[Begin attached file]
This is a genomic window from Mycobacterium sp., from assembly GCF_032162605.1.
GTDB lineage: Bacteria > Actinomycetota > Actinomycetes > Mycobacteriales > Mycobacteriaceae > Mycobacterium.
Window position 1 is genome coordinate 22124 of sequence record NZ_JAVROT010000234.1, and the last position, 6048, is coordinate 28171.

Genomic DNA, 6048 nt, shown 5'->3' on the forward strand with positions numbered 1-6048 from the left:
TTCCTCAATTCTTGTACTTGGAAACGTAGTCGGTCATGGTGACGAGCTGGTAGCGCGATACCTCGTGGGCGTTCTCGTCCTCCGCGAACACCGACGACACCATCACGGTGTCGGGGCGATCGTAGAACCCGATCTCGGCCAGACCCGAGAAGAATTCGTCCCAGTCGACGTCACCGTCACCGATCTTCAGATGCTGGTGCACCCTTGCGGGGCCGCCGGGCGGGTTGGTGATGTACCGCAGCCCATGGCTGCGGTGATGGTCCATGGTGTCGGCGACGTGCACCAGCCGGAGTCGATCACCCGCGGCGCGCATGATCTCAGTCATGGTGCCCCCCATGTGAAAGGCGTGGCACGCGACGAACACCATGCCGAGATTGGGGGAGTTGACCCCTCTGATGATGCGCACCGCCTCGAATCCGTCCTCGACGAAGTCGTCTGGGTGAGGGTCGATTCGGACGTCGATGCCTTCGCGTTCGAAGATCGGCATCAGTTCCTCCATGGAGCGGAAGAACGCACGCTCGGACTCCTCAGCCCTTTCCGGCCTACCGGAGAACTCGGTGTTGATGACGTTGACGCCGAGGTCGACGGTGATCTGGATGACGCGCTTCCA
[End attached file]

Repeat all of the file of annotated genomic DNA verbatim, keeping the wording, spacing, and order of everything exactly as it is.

This is a genomic window from Mycobacterium sp., from assembly GCF_032162605.1.
GTDB lineage: Bacteria > Actinomycetota > Actinomycetes > Mycobacteriales > Mycobacteriaceae > Mycobacterium.
Window position 1 is genome coordinate 22124 of sequence record NZ_JAVROT010000234.1, and the last position, 6048, is coordinate 28171.

Genomic DNA, 6048 nt, shown 5'->3' on the forward strand with positions numbered 1-6048 from the left:
TTCCTCAATTCTTGTACTTGGAAACGTAGTCGGTCATGGTGACGAGCTGGTAGCGCGATACCTCGTGGGCGTTCTCGTCCTCCGCGAACACCGACGACACCATCACGGTGTCGGGGCGATCGTAGAACCCGATCTCGGCCAGACCCGAGAAGAATTCGTCCCAGTCGACGTCACCGTCACCGATCTTCAGATGCTGGTGCACCCTTGCGGGGCCGCCGGGCGGGTTGGTGATGTACCGCAGCCCATGGCTGCGGTGATGGTCCATGGTGTCGGCGACGTGCACCAGCCGGAGTCGATCACCCGCGGCGCGCATGATCTCAGTCATGGTGCCCCCCATGTGAAAGGCGTGGCACGCGACGAACACCATGCCGAGATTGGGGGAGTTGACCCCTCTGATGATGCGCACCGCCTCGAATCCGTCCTCGACGAAGTCGTCTGGGTGAGGGTCGATTCGGACGTCGATGCCTTCGCGTTCGAAGATCGGCATCAGTTCCTCCATGGAGCGGAAGAACGCACGCTCGGACTCCTCAGCCCTTTCCGGCCTACCGGAGAACTCGGTGTTGATGACGTTGACGCCGAGGTCGACGGTGATCTGGATGACGCGCTTCCA